Personal Income

Will the UK’s ‘Living Wage’ boost spending power?

As the U.K.'s new minimum wage came into force on Friday, a report showed that spending power in the country is already at its highest in at least six years.

The average U.K. household had a weekly disposable income of £197 ($279) in February, up £12 on February 2015 and marking a sixteenth consecutive month of double-digit increases to spending power, according to Asda's Income Tracker. The British-founded supermarket chain that is owned by Walmart publishes regular updates on U.K. consumers' disposable income.

Customers inside an Asda supermarket in London.
Simon Dawson I Bloomberg via Getty Images

Disposable income is at its highest since at least February 2010, the earliest date shown on the latest Income Tracker report on Friday.

"With the unemployment rate as low as 5.1 percent and the National Living Wage around the corner, we can expect to see further increases in average earnings in the next months," Kay Neufeld, economist at the Center for Economics and Business Research, said in the Income Tracker report.

The new mandatory National Living Wage came into force on Friday and entitles workers aged 25+ to £7.20 per hour. The minimum wage for those under 25-years-of-age or who are apprentices varies between £3.30 and £6.70 per hour.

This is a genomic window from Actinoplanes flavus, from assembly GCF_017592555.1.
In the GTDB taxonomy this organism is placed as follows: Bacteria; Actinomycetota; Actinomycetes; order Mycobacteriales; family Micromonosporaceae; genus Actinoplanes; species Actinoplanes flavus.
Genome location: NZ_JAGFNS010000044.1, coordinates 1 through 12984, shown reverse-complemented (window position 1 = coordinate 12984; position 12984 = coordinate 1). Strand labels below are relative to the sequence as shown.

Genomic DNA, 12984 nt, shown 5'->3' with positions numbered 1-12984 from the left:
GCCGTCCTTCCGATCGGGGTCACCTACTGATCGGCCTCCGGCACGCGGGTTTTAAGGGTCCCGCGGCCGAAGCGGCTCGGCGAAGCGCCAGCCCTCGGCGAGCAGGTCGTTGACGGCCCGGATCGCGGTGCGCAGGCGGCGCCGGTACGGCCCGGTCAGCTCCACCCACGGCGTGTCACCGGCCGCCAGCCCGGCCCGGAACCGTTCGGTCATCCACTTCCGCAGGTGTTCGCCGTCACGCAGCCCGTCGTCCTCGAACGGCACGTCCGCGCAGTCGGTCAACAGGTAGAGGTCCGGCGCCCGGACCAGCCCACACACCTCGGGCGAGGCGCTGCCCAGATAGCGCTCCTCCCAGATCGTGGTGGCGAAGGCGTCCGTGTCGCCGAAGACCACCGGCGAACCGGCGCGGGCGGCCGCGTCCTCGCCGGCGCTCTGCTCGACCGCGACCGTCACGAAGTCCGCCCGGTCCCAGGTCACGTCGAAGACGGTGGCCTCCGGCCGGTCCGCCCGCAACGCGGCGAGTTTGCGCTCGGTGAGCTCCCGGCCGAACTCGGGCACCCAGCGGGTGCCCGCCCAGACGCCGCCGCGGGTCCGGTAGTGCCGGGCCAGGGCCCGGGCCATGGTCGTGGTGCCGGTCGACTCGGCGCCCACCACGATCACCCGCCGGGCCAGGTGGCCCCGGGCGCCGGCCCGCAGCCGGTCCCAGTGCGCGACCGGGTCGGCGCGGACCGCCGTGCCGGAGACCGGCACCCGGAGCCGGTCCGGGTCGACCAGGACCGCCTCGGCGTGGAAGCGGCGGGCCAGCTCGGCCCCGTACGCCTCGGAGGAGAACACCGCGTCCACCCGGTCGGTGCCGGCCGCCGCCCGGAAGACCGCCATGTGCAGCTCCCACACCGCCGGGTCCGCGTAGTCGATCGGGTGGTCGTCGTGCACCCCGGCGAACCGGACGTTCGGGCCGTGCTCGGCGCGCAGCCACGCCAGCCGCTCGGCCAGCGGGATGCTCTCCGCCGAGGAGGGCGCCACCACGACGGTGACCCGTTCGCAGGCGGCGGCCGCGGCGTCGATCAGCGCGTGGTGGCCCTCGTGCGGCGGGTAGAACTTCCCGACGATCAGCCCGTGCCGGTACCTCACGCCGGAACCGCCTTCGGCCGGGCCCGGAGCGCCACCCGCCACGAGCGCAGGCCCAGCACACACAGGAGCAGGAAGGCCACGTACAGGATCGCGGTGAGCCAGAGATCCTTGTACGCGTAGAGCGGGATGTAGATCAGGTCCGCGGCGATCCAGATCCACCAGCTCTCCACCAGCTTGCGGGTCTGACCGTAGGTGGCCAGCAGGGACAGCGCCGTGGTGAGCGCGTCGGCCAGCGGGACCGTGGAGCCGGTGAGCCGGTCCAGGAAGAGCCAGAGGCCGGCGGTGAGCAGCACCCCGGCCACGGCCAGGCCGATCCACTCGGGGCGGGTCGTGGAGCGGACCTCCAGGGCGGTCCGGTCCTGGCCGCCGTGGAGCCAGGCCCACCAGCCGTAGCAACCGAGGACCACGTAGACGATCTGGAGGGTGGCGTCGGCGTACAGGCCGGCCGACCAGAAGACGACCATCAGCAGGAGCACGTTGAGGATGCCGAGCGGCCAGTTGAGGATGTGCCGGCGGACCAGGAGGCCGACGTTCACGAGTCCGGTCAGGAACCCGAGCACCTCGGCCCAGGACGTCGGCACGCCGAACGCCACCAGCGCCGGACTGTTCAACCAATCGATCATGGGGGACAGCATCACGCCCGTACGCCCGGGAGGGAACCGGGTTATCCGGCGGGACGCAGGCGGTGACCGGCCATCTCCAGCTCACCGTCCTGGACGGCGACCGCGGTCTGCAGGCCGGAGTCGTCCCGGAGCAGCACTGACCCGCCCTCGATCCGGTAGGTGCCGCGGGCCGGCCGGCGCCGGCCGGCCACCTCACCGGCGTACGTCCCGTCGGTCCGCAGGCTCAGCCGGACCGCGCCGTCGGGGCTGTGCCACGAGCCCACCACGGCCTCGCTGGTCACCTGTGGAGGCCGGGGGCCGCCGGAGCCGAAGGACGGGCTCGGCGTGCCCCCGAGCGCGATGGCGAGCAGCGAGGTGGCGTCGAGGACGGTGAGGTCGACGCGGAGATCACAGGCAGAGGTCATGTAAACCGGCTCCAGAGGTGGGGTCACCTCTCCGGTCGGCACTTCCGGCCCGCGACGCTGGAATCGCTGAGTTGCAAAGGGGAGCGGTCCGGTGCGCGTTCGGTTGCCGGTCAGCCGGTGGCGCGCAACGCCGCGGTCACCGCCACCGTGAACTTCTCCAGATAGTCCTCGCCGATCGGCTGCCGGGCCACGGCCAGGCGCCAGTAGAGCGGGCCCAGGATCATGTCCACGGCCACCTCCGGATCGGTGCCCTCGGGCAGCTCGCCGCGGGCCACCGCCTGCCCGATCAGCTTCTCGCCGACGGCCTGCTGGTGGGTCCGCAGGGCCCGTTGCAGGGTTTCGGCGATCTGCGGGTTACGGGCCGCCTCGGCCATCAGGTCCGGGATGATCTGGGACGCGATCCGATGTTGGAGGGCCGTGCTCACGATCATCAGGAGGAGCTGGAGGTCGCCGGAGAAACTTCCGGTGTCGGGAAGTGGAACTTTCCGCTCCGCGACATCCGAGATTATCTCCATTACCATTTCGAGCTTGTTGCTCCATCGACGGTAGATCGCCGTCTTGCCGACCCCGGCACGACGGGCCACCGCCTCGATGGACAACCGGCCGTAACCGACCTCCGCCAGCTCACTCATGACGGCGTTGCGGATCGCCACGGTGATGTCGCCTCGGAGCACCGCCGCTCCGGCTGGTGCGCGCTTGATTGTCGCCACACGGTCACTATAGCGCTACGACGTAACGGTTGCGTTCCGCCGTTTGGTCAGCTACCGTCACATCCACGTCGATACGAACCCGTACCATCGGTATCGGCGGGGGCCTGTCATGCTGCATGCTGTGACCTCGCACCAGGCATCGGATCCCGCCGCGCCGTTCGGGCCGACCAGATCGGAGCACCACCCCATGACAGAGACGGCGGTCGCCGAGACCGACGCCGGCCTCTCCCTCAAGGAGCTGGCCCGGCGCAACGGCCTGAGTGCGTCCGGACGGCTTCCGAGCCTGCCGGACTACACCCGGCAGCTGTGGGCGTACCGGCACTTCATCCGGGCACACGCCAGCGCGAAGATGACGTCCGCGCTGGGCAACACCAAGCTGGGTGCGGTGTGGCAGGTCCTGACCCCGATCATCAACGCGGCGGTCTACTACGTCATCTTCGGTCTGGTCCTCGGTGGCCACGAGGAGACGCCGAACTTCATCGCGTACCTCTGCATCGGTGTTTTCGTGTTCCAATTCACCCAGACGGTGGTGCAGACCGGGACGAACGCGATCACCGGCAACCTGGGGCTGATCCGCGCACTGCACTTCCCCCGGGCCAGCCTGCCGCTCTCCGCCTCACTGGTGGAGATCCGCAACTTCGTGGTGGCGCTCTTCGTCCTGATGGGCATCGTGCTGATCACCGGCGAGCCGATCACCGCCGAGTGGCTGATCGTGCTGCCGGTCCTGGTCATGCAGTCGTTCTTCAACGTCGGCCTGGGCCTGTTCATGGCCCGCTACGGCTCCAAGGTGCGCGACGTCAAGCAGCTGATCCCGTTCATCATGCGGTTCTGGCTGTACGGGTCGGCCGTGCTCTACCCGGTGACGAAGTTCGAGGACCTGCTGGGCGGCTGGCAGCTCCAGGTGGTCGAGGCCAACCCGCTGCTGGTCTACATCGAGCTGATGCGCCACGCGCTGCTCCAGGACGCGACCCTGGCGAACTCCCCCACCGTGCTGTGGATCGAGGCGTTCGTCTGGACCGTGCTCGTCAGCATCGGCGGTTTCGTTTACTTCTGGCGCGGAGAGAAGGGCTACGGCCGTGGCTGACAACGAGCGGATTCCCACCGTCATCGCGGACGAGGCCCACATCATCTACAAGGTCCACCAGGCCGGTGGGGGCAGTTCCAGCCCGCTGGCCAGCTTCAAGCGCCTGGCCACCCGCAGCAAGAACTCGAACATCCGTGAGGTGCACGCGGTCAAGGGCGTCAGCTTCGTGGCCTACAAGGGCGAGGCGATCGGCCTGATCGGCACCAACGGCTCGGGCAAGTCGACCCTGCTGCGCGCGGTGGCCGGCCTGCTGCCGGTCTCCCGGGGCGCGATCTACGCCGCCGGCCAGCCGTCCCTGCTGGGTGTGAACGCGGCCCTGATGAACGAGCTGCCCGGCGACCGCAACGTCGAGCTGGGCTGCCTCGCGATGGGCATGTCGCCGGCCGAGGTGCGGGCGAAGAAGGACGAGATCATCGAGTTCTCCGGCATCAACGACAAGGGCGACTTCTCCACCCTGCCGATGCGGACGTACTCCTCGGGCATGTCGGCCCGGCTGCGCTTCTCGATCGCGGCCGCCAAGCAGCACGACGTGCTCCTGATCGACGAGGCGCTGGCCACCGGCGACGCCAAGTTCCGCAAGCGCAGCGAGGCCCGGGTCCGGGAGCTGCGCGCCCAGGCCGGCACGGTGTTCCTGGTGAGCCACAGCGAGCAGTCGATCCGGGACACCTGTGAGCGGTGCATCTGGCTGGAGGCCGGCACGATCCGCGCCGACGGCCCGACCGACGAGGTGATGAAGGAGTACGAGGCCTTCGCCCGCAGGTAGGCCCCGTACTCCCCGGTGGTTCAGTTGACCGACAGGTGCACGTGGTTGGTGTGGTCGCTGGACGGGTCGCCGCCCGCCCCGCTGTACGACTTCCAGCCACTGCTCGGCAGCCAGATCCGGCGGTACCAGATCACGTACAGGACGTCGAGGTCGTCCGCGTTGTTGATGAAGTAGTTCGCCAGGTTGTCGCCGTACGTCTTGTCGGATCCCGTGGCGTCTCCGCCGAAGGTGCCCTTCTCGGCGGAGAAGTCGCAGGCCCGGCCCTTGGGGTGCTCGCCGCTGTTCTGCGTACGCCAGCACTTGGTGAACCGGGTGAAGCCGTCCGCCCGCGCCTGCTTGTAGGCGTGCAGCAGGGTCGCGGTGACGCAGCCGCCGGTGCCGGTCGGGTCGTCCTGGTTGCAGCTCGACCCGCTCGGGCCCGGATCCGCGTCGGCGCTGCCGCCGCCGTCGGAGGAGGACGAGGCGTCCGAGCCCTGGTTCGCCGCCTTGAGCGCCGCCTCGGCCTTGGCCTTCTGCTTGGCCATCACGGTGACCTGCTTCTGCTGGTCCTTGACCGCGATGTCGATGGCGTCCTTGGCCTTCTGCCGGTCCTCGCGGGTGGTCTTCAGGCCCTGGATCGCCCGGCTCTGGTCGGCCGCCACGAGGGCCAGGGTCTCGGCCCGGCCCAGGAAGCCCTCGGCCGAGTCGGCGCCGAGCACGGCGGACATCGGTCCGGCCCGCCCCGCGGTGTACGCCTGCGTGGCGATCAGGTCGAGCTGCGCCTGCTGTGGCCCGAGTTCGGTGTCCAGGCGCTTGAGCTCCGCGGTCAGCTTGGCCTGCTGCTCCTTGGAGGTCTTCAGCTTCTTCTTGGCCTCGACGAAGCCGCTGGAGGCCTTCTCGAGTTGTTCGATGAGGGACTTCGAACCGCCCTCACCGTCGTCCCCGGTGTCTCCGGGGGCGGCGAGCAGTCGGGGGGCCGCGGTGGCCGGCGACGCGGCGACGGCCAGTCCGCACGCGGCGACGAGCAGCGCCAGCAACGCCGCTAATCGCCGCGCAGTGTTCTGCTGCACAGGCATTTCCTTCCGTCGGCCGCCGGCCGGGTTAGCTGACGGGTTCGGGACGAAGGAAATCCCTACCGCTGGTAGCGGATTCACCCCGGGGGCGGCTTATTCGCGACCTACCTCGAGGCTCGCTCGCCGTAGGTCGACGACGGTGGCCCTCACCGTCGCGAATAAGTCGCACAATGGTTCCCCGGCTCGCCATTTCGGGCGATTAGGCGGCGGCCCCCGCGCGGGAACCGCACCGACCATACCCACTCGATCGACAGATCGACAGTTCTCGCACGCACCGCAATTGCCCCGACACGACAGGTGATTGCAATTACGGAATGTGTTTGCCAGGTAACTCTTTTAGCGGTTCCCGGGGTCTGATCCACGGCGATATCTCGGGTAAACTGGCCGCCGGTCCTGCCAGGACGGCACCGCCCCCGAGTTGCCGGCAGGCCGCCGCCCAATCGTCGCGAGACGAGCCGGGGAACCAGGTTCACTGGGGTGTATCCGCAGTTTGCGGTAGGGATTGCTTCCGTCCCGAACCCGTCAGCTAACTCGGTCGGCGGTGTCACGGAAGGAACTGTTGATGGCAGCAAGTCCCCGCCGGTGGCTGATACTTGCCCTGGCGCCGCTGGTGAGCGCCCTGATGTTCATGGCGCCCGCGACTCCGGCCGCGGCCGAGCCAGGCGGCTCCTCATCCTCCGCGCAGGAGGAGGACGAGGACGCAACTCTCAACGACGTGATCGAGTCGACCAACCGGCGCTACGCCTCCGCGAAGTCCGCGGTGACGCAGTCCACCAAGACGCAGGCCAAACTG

The policy move was announced by Chancellor of the Exchequer George Osborne last summer in an effort to create a higher-wage economy in which fewer employees claim public welfare.

One million workers aged 25 or over will directly benefit from the higher minimum wage, according to the U.K. government, which says this is the biggest increase to the minimum wage rate in any G-7 country since 2009.

More recently, Osborne warned about the threats to the U.K. economy, including low productivity growth in "Western" countries. The U.K. Office for Budget Responsibility has cut its forecast for U.K. growth to 2.0 percent in 2016, from a previous projection of 2.4 percent.

British Chancellor and Conservative MP George Osborne tours the production line during a visit to Britvic Soft Drinks Ltd on April 1, 2015 in Leeds, United Kingdom.
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"From weak demand abroad, to low productivity growth at home and the uncertainties surrounding the EU referendum in June, families will still be concerned about the economy and what that means for the money in their pocket. But the good news is that we still foresee increased spending power in the coming months," Neufeld said in the Income Tracker.

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